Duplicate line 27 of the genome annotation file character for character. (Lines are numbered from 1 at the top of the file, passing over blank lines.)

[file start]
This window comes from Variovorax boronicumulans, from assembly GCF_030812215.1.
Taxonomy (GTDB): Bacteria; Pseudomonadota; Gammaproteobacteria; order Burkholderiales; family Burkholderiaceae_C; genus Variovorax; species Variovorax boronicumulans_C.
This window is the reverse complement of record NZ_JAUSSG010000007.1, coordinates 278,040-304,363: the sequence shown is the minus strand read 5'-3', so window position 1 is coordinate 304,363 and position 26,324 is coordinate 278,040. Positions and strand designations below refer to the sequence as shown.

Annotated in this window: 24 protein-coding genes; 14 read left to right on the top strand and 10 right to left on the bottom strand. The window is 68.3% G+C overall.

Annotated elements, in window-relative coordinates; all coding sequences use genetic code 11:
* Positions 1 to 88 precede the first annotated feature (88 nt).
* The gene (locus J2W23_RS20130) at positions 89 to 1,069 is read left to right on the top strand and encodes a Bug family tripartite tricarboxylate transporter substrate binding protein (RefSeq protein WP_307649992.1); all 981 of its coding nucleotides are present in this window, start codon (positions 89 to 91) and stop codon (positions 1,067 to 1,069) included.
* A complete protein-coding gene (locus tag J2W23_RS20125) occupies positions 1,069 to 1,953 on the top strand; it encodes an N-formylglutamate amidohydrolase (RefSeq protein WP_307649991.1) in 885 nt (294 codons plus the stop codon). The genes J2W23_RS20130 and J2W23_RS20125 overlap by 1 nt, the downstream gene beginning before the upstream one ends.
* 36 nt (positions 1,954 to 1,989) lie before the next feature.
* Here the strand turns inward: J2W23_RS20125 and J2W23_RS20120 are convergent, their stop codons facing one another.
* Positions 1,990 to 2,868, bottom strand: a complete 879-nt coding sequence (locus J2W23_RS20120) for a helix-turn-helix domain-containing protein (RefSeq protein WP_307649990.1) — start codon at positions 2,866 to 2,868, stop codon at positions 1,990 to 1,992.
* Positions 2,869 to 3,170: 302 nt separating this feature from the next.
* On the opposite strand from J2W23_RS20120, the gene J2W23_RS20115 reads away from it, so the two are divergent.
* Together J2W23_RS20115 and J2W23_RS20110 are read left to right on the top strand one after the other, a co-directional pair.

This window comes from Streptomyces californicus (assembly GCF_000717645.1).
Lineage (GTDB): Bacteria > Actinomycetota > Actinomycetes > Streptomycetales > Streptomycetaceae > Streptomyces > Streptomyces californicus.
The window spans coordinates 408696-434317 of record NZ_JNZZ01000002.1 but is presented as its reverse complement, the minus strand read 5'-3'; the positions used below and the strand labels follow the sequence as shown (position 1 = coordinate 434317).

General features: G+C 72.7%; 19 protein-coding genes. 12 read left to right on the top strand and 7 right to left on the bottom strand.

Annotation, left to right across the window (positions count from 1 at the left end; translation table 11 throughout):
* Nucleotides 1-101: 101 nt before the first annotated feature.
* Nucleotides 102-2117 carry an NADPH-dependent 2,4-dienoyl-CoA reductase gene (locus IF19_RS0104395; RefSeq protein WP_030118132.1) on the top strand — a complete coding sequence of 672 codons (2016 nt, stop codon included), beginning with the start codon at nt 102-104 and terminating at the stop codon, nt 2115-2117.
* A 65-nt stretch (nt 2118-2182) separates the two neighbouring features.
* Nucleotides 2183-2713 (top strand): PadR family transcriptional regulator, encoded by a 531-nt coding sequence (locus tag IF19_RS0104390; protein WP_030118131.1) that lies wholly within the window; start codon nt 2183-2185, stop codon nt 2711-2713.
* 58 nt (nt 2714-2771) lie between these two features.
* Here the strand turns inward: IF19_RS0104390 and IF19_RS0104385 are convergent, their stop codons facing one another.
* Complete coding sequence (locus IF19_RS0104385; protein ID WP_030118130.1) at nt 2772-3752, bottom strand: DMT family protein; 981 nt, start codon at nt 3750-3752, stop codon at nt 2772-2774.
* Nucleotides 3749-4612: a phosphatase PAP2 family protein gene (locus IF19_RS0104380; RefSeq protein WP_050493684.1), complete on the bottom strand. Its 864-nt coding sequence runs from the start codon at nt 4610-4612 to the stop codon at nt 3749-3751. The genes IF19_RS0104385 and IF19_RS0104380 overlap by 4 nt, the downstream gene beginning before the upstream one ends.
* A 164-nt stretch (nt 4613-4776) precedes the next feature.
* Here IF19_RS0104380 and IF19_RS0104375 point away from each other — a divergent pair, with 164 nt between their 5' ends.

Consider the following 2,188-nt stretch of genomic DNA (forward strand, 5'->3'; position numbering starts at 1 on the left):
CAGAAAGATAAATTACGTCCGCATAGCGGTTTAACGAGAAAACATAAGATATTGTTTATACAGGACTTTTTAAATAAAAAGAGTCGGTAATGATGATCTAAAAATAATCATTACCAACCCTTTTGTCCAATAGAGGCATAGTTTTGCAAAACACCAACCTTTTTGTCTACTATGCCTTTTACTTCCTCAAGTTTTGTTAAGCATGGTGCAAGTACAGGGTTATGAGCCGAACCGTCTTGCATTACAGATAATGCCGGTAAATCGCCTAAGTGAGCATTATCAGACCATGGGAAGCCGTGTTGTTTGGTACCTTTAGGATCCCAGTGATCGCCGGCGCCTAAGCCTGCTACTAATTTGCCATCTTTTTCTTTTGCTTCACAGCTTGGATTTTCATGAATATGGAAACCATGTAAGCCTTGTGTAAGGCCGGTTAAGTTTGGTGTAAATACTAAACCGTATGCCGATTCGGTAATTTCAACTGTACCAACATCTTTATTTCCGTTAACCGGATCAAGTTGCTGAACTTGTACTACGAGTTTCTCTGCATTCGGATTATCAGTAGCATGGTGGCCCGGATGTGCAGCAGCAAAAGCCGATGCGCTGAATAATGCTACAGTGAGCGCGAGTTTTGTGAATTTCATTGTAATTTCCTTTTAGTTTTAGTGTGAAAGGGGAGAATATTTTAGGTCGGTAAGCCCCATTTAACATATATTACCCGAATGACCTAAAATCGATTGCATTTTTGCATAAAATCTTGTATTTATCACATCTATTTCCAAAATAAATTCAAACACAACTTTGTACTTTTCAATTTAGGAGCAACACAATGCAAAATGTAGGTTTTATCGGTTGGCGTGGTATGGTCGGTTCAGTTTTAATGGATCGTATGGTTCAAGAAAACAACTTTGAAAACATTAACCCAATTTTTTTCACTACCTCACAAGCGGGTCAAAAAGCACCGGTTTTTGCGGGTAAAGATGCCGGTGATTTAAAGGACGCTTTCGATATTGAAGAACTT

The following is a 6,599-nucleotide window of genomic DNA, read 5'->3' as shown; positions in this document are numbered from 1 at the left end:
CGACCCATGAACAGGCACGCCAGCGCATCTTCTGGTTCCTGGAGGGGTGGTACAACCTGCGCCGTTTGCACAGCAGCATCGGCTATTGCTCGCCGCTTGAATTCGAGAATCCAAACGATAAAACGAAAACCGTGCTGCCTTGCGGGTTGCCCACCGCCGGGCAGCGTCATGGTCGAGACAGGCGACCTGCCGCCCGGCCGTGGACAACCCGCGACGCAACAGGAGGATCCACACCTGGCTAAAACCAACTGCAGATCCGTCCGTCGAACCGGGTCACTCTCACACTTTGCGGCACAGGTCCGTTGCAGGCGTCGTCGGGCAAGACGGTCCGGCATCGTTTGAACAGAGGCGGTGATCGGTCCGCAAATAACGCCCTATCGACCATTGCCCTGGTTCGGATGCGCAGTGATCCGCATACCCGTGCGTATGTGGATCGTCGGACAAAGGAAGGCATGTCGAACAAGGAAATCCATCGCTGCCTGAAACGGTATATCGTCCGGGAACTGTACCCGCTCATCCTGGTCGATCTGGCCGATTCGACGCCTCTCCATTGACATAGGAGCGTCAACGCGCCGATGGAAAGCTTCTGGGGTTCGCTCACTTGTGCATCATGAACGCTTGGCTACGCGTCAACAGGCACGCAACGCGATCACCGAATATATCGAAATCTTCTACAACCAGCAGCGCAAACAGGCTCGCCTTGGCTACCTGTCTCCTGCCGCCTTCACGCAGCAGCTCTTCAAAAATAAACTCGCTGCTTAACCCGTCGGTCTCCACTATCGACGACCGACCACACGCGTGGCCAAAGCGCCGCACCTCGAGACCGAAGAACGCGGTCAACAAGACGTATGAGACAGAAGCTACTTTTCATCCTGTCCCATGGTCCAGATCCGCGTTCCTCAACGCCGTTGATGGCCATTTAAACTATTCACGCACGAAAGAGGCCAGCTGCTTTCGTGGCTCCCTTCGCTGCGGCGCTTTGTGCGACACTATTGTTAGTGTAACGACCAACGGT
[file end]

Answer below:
* Nucleotides 3749-4612: a phosphatase PAP2 family protein gene (locus IF19_RS0104380; RefSeq protein WP_050493684.1), complete on the bottom strand. Its 864-nt coding sequence runs from the start codon at nt 4610-4612 to the stop codon at nt 3749-3751. The genes IF19_RS0104385 and IF19_RS0104380 overlap by 4 nt, the downstream gene beginning before the upstream one ends.